Applause Systems' high-sensitivity optical microphone garners interest from the broadcasting industry
At the Applause Systems Co., Ltd. booth, a new optical reflex high-sensitivity microphone (optical microphone) has garnered much attention from Inter BEE visitors. Until now, Kobatel Corporation was responsible for product development and sales of optical microphones with a focus on medical applications, but Applause Systems has started handling these products with the aim of newly expanding into the broadcasting market. Using the opportunity to exhibit at Inter BEE as a springboard, Applause Systems is eager to increase product recognition of its optical microphone among broadcasting industry personnel.
■The silicon diaphragm means clear sounds can be picked up even in noisy environments
The optical microphone is based on an optical sensor developed by Israel's Ashkelon IT Laboratory, which incorporates the world's first non-magnetic microphone materials. The diaphragm achieves its high sensitivity via silicon membranes manufactured using semiconductor processes to ensure optimum performance. The optical actuator method employs light to pick up delicate sounds, enabling sound acquisition with far higher sensitivity than possible with conventional microphones. And whereas conventional microphones have an acquisition range of approximately 50 - 60cm, the optical microphone has a coverage area of up to 2m.
Audio data acquired using the silicon diaphragm in the optical actuator is transmitted to the optical converter via optical fiber, and then outputted as analog sound. The optical actuator is a mere 6mm in size, and the signal can be transmitted over a distance of 1km by the optical fiber. Additionally, electricity is not used between the optical fiber and the optical actuator to make this explosion-protected technology ideal for hazardous environments. And as no metals are employed, audio can be acquired even in areas with ferromagnetic fields. What's more, because the dynamic range covers 140dB SPL, this microphone can also be used in areas with extremely high levels of ambient sound.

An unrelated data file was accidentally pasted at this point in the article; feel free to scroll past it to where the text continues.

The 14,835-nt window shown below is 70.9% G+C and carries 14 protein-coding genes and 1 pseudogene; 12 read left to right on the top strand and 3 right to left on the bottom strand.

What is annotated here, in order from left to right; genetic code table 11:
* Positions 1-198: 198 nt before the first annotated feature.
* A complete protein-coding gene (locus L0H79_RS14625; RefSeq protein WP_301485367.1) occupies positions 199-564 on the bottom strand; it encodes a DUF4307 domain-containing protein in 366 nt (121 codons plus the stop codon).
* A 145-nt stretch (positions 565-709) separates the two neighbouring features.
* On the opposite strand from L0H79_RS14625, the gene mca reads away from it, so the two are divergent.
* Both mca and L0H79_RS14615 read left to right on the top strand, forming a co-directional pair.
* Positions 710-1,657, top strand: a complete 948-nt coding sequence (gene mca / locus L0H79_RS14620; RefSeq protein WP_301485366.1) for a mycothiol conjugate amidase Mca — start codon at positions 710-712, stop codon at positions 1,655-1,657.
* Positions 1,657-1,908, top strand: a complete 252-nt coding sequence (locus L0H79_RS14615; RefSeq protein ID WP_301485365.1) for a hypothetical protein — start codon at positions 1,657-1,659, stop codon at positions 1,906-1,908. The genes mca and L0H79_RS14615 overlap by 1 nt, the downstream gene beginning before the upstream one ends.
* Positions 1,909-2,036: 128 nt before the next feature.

At present, Kobatel is cooperating with overseas high-tech companies in both the technical development and product development of optical microphones, and it has been successful mainly in the medical fields. Nobuhiro Miyahara, Kobatel Executive Managing Director and General Planning Director, says that, "Because optical microphones are not affected by ferromagnetic fields, they are receiving much attention for use in the areas of MRI and MEG. Optical microphones are being utilized in research institutions, university research institutes, laboratories, and hospitals in Europe, the United States, Japan, and in other countries around the world. And in addition to being used as industrial endoscopes in automotive coating processes, these products are gaining attention as explosion-protected sound sensors in hazardous environments."
Domestically, the new market focus for optical microphones is in broadcasting and this is why Kobatel participated at Inter BEE with Applause Systems, as it has a proven track record in retail sales of broadcasting equipment. As such, personnel in the Applause Systems booth energetically promoted the appeal of optical microphones to broadcasting industry visitors at the venue.
Sadazo Iizuka, President of Applause Systems, displayed much enthusiasm about expansion into the field of broadcasting by saying, "Optical microphones are omnidirectional, meaning that they can pick up high-quality sound laterally or even from behind the microphone, and also excel at the acquisition of clear sounds in noisy environments. We hope to utilize these characteristics in the employment of directional mics and high-sensitivity pin mics at outdoor venues such as arenas."
[Inter BEE News Center]
Photo: Optical microphones on display at Inter BEE.